Italian Administrative Hands, 1550-1700 Handwritten Text Recognition (HTR) Model for Transkribus
The following documentation provides information for a model developed for use with the Transkribus transcription tool developed by the READ project and maintained by the Transkribus team at the University of Innsbruck. Registration and download of the platform are free, as is the use of the Handwritten Text Recognition model as of 7/21/2020.* Based on transcription of over 200 pages of Italian early modern handwritten texts, we have trained a neural network to provide a machine-generated transcription for use with similar documents. The following documentation provides background on training materials as well as model conventions, especially for common abbreviations. Bios of the collaborators and an example reference for use of the model can be found at the bottom of the page.
*a per-page pricing model is expected in the near future.
The Italian Administrative Hands model features a variety of Italian-language documents from state archives in Milan, Venice, Florence, Pisa, and Genoa. The training set represents a spectrum of humanistic, italic and cursive hands characteristic of administrative records, employed by secretaries and newswriters. The model has been trained to perform well with a mix of quantitative and qualitative information as well as many common proper nouns for the period, such as locations in Europe and contemporary rulers. Administrative documents often employ common superscript abbreviations, which the accompanying documentation treats in greater detail. The model can also be used with Latin, Spanish and French documents to some extent. The model represents a collaboration between Jake Dyble (Exeter/Pisa), Antonio Iodice (Exeter/Genoa), Sara Mansutti (Cork), and Rachel Midura (Virginia Tech).
Archivio di Stato di Milano (ASMi) Documents Description:
Documents from the state archive in Milan concentrate from 1580-1620, and derive primarily from the Carteggio delle cancellerie dello Stato, Atti di Governo, and Registri delle cancellerie dello Stato collections. The majority are correspondence, with a minority of edicts and financial records. Documents were collected in the course of “Masters of the Post,” a dissertation on the development of Europe’s communications networks in northern Italy. Many relate to the Spanish post office of Milan. Additional themes include jurisdiction, finance, plague, and policing.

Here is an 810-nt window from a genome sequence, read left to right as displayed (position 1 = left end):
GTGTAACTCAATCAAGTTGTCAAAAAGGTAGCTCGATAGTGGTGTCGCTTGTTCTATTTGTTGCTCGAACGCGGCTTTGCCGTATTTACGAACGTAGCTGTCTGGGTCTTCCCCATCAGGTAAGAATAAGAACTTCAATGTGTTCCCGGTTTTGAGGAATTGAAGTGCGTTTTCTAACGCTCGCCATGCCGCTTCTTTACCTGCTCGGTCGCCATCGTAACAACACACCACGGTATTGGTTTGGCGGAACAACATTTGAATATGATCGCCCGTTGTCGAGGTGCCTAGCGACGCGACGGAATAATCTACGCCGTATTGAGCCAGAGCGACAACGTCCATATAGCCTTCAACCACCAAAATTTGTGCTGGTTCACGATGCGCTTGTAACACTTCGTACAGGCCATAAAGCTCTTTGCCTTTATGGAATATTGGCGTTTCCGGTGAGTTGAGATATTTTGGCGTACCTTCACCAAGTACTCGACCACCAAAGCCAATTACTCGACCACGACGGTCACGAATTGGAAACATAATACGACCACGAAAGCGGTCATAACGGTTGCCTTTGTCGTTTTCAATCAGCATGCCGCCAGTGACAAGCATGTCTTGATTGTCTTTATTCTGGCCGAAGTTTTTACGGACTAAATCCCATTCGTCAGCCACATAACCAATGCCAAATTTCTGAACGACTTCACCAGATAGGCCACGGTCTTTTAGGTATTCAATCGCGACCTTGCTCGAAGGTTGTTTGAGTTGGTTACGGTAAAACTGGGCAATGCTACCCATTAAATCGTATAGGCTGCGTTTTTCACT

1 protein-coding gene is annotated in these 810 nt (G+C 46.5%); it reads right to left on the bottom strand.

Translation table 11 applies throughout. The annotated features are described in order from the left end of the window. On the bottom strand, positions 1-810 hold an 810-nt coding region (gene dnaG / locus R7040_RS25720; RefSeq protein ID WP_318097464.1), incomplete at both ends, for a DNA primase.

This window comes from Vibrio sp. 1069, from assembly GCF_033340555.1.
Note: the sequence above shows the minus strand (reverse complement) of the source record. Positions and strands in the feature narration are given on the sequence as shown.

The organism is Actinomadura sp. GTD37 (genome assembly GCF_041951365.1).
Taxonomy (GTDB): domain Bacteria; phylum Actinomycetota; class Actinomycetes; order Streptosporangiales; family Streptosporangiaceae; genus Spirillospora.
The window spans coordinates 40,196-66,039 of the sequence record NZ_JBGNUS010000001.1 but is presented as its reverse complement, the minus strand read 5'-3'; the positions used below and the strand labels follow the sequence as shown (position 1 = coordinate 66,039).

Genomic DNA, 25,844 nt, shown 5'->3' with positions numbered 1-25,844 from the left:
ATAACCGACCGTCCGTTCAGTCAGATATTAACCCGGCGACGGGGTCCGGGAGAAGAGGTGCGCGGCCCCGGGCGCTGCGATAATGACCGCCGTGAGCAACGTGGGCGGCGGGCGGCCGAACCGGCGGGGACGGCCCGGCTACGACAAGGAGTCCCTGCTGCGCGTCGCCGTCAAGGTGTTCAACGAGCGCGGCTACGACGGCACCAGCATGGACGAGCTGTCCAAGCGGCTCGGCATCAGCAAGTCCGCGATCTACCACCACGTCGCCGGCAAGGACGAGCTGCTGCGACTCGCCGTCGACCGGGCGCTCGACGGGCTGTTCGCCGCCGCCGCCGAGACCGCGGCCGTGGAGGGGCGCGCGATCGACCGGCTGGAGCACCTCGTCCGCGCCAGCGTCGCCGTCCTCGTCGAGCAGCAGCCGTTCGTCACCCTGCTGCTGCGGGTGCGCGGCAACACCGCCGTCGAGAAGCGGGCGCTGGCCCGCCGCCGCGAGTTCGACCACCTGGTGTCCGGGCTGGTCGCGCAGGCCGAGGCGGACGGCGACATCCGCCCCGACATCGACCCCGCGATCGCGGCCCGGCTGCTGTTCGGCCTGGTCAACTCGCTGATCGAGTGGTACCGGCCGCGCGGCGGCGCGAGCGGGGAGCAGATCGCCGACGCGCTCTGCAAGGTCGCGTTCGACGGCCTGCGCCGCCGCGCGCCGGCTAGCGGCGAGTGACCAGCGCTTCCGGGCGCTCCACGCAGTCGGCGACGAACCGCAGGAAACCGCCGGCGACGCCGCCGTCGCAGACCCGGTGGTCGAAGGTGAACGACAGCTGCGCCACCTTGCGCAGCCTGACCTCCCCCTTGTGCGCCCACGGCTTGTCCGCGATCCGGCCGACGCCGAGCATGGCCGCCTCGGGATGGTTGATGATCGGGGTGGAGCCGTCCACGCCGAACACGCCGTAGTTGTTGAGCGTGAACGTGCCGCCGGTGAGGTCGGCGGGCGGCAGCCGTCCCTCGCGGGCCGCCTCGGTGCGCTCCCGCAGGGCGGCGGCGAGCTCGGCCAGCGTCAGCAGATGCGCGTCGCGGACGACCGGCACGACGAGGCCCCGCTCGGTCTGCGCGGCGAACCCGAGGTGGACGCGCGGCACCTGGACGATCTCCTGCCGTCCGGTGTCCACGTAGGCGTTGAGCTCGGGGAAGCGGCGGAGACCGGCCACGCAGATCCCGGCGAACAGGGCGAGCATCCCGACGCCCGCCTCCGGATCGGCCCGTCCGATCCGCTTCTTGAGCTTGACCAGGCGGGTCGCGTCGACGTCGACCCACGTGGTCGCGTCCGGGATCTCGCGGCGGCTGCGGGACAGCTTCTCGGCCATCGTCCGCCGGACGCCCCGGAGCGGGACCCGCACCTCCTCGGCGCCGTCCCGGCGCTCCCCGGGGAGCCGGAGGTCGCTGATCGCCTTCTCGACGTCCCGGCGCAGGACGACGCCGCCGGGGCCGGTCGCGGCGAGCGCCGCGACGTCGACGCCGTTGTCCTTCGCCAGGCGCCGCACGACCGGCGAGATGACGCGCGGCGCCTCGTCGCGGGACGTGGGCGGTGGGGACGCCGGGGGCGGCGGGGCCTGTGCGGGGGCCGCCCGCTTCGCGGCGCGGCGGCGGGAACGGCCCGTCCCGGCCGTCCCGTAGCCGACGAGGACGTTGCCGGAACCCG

Archivio di Stato di Venezia (ASVe) Documents Description:
Documents from the state archive in Venice concentrate from 1580-1620, and derive primarily from the Compagnia dei corrieri, Senato, and Inquisitori di Stato collections. The majority are correspondence, with a minority of edicts and council minutes. Documents were collected in the course of “Masters of the Post,” a dissertation on the development of Europe’s communications networks in northern Italy. Many relate to the Venetian company of couriers and their competitors. Additional themes include jurisdiction, espionage, plague, news-gathering and reporting.
Archivio di Stato Firenze (ASF) /Euronews Documents Description:
Documents from the state archive in Florence range from 1550 to 1650. They belong to the fond Mediceo del Principato, series Relazioni con stati italiani ed esteri. The majority are handwritten newsletters (called avvisi in Italian) sent by Florentine ambassadors and agents to the Medici Court, with a minority of correspondence. The documents are collected as a part of the Irish Research Council project Euronews, which explores the information connectedness of premodern European society by examining the regular circulation of news in a vast range of pre-newspaper networks.
Archivio di Stato Pisa (ASP) Documents Description:
The documents from the Pisan state archive are legal and commercial papers deriving from the period 1600-80 and taken from the atti civili sub-series of the archive of the Consoli del Mare di Pisa. The court of the Consuls was an ancient Tuscan tribunal with jurisdiction over various maritime and commercial affairs. The documents in question are the records of maritime average procedures, cost-sharing exercises in which expenses and damages were shared between interested parties. As such the corpus includes both first-hand narrative accounts, citations, witness examinations, lists of interrogatories, sentences, and a large number of accounting documents (calcoli). It thus provides a wide range of hands, non-standard layouts, proper names, and numbers. These documents were examined as part of the ERC-funded project AveTransRisk.
ASG Genoa Documents Description:
The documents from the Genoese state archive are legal and commercial papers deriving from the period 1590-1700 and taken from the Notai Giudiziari and the Conservatori del Mare collections. The court of the Conservatori del Mare was an ancient Genoese tribunal with jurisdiction over various maritime and commercial affairs, while some of the Notai Giudiziari worked for the office of the calculators, the main magistracy involved in a General Average procedure. The documents in question are the records of maritime average procedures, cost-sharing exercises in which expenses and damages were shared between interested parties. As such the corpus includes both first-hand narrative accounts, citations, witness examinations, lists of interrogatories, sentences, and a large number of accounting documents (calcoli). It thus provides a wide range of hands, non-standard layouts, proper names, and numbers. These documents were examined as part of the ERC-funded project AveTransRisk.